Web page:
Demand growth remains resilient, and supply is lagging behind. In just a few years, we think this will lead to a deficit that will quickly grow to crisis levels. That's why we're bullish. Uranium prices have to go higher to incentivize more supply to meet this looming supply gap.
TER: Why hasn't that happened yet?
DS: There are just a few forces working against the price. Since the Fukushima accident in Japan, there has been a supply glut in the marketplace. There has been a decrease in demand, with a lower level of buying by some countries, like Germany, Switzerland and, of course, Japan. Additionally, some extra supply was coming out of the U.S. government. There is an extra amount coming from enrichment underfeeding. If you add all that up, there has been essentially more supply than is required, and that puts downward pressure on prices. It's caused the utilities to take a step back from the market.
TER: So do you think conditions in the market itself will materially improve? What will that look like?
DS: For us, it comes down to when the utilities start getting involved again. While the utilities have been sitting on the sidelines over the last couple of years, high-fiving each other for not buying uranium in a declining price environment, their uncovered requirements in the future have actually risen quite dramatically. At some point, they have to resume long-term contracting to cover all those needs. Japan is a key catalyst.
Japan's reactors were slowly shut down after the Fukushima accident. Right now, none of them are operating. The country's inventories have piled up to probably around 100 Mlb. Many of these utilities have asked their suppliers to delay deliveries of fresh uranium. That material ends up in the marketplace one way or another, so it's having a price-dampening effect. In late February, however, the Japanese government announced its final-draft energy plan. Japan will restart at least some of its reactors to stop spending a ludicrous amount of money on imported fossil fuels. There are other economic and environmental benefits, but it’s the country's trade balance that is really driving the restart push.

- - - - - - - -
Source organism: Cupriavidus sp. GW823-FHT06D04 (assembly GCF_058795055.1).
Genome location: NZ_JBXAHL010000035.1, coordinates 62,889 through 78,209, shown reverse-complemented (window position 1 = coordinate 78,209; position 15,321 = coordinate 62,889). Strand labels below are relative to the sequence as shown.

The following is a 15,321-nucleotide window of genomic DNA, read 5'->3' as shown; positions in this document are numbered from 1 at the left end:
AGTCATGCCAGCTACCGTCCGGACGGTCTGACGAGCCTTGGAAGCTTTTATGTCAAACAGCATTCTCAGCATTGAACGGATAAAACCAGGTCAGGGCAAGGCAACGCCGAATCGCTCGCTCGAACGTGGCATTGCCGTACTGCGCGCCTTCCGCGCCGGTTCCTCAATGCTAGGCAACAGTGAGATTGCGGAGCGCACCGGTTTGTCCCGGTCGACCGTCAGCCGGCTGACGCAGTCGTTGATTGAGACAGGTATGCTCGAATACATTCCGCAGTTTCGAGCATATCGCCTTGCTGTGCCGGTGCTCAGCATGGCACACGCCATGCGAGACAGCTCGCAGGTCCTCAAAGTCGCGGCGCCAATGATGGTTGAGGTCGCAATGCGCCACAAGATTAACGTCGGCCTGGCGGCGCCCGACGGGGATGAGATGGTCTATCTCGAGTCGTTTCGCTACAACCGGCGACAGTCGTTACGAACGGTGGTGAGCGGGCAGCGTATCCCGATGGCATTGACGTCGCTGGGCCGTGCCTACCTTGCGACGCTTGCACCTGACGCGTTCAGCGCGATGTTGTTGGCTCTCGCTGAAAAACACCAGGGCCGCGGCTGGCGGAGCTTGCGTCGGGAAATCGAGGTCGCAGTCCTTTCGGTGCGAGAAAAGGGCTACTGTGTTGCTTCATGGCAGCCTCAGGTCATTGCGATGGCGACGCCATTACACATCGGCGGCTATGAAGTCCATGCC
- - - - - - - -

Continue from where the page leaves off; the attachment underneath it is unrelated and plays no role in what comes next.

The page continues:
It's these restarts that we think will spur global utilities outside Japan to resume buying. The signal will be sent that Japan won't be dumping its inventories, it won't be deferring deliveries anymore and, by the way, there is not enough supply to go around in just a few years so you better start contracting again. That's what we think is going to support prices.
TER: That basic energy plan in Japan is a draft, but there is a lot of public opinion against it. You do think its prospects are good?
DS: Consensus is that the plan is going to be approved by the cabinet by the end of March. The opposition is highly regionalized, and many pockets of the country are actually very pronuclear. Nuclear, obviously, provides a lot of jobs and generates a lot of tax revenue in these regions.
TER: Raymond James has revised its uranium supply-demand balance and anticipates a growing supply deficit beginning in 2017. What is the case for investing in the industry today with a payoff so far in the future?